Amid the Justice Department’s ongoing investigation into his handling of classified material, former President Donald Trump on Wednesday offered a new and rather unusual defense: that he had the power to release documents with his mind.
“There doesn’t have to be a trial, as I understand it,” Trump said in an interview with UKTN News host Sean Hannity. “If you’re the president of the United States, you can declassify just by saying, ‘It’s been released,’ even by thinking about it.”
“There can be a process, but it doesn’t have to be. You are the chairman. You make that decision. So if you send it, it’s released,” Trump added. “I released everything.”
Legal experts contacted by Yahoo News said the idea of Trump telepathically releasing government documents is absurd.
Paul Rosenzweig, a law professor at George Washington University and former deputy assistant secretary for policy in the Department of Homeland Security, told Yahoo News via email that it reminded him of Johnny Carson’s “Carnac the Magnificent” sketch.” where he knows the answers in his mind to questions that have not been asked.
“It’s not just nonsense; it’s bullshit on stilts. It almost seems delusional,” he said.
“The whole point of a classification system is to tell people how to handle certain types of documents — that is, what precautions to take regarding their handling,” Rosenzweig added. “A classification system where only the ex-president knows their true classifications at heart is the definition of absurdist anarchy.”
“To claim that a president can release documents even by thinking about it is absurd,” Barbara McQuade, a University of Michigan Law School professor and former US attorney, wrote in an email. “Although a president has many powers, he must actually exercise them. His pardon power, for example, cannot be used by just thinking about it. He must issue a document that implements this power.”
“If a president could declassify with a thought, he could literally declassify any document in the possession of the US government with constitutional Jedi-like power,” Jonathan Turley, a lawyer who testified before Congress in support of Trump during his first impeachment hearing in 2019, wrote in a blog post. “No one would know that there was any disclosure, except that he deleted the documents or treated them as declassified.”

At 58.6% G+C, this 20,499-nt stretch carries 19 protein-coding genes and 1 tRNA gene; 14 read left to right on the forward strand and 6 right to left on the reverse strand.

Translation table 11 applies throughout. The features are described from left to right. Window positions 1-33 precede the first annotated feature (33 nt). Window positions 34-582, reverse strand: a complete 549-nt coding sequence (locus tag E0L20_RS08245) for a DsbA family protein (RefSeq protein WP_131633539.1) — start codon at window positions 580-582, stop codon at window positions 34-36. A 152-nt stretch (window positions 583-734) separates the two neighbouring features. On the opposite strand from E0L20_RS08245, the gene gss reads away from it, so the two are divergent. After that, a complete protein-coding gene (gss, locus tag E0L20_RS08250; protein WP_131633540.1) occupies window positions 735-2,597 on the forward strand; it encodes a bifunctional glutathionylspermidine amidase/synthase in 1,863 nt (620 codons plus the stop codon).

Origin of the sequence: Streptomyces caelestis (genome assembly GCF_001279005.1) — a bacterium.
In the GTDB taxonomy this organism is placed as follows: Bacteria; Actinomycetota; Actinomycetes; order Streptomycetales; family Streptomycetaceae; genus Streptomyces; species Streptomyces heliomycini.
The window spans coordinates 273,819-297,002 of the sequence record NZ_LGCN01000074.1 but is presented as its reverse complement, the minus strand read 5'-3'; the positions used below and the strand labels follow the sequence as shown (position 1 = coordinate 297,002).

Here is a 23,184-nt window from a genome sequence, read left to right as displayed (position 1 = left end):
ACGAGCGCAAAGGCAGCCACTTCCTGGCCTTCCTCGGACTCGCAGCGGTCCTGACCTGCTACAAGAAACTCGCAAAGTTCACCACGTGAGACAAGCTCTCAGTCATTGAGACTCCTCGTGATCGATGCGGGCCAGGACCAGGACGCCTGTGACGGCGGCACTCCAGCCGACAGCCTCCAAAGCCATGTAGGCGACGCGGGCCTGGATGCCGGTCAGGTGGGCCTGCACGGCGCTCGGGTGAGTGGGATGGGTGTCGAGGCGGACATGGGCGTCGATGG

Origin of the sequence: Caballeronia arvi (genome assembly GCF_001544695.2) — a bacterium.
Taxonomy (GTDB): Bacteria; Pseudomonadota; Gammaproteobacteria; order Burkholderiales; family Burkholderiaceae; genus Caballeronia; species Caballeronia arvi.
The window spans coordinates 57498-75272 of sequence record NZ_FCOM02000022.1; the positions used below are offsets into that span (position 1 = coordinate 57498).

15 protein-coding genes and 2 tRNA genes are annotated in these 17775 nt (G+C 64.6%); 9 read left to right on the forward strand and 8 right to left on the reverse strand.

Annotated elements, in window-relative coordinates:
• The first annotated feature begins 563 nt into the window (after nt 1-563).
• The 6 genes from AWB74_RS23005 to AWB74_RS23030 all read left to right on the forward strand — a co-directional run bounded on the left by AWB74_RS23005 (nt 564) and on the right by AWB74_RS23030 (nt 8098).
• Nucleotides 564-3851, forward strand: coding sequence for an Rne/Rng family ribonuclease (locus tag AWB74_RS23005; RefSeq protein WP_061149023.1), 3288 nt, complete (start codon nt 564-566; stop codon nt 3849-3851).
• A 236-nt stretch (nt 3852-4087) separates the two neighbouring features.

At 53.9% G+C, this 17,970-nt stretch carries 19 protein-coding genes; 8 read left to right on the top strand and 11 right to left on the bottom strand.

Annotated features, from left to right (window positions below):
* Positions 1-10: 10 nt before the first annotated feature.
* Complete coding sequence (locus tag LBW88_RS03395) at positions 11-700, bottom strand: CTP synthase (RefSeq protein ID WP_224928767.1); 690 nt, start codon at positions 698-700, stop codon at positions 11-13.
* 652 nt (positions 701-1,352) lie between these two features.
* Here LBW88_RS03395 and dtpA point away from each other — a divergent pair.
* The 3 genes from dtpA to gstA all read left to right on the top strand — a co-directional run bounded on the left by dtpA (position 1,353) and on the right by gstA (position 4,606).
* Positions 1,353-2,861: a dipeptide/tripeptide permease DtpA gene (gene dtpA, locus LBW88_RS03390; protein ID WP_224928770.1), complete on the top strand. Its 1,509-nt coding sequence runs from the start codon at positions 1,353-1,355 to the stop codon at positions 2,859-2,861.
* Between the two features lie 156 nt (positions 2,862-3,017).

The interview — Trump’s first since the FBI’s search for his Mar-a-Lago estate in Palm Beach, Florida, last month — aired shortly after a federal appeals court ruled that the DOJ oversaw control of the seized property. taken documents can resume.
The three-judge panel of the 11th Circuit Court of Appeals unanimously rejected part of a much-criticized earlier ruling by Trump appointee Judge Aileen Cannon, which had prevented the administration from reviewing the material.
The FBI search warrant and title deed found that agents seized nearly two dozen boxes from Trump’s South Florida home, including 11 sets of classified records and some labeled “top secret,” the highest level of classification reserved for the most scrupulous individuals. US National Security Information.
“[Trump] suggests he may have released these documents when he was president,” the judges said. “But the record contains no evidence that any of these records have been released.”
In a filing last week, Trump’s lawyers stated he had the authority to release records, but stopped saying he actually did.
The ruling also rebuked Trump’s legal team’s claims about the former president’s alleged right to hold classified documents.
“[Trump] hasn’t even tried to show that he needs the information in the classified documents,” the judges ruled. “In any case, at least for these purposes, the declassification argument is a red herring, because releasing an official document wouldn’t change the content or make it personal.”
In other words, Trump’s claim that he can release documents with his mind is “irrelevant,” Andrew Weissmann, a legal analyst, told MSNBC.
“It has nothing to do with a legal defense here,” Weissmann said. “Donald Trump is engaged in distraction. It is legally irrelevant, even if you could somehow declassify things just by thinking about it.”
“Even once Trump released classified documents, the fact that they bear classified markings means they are government records that he has no right to,” McQuade added. “In addition, potential charges do not require the documents to be classified to make Trump’s retention a crime.”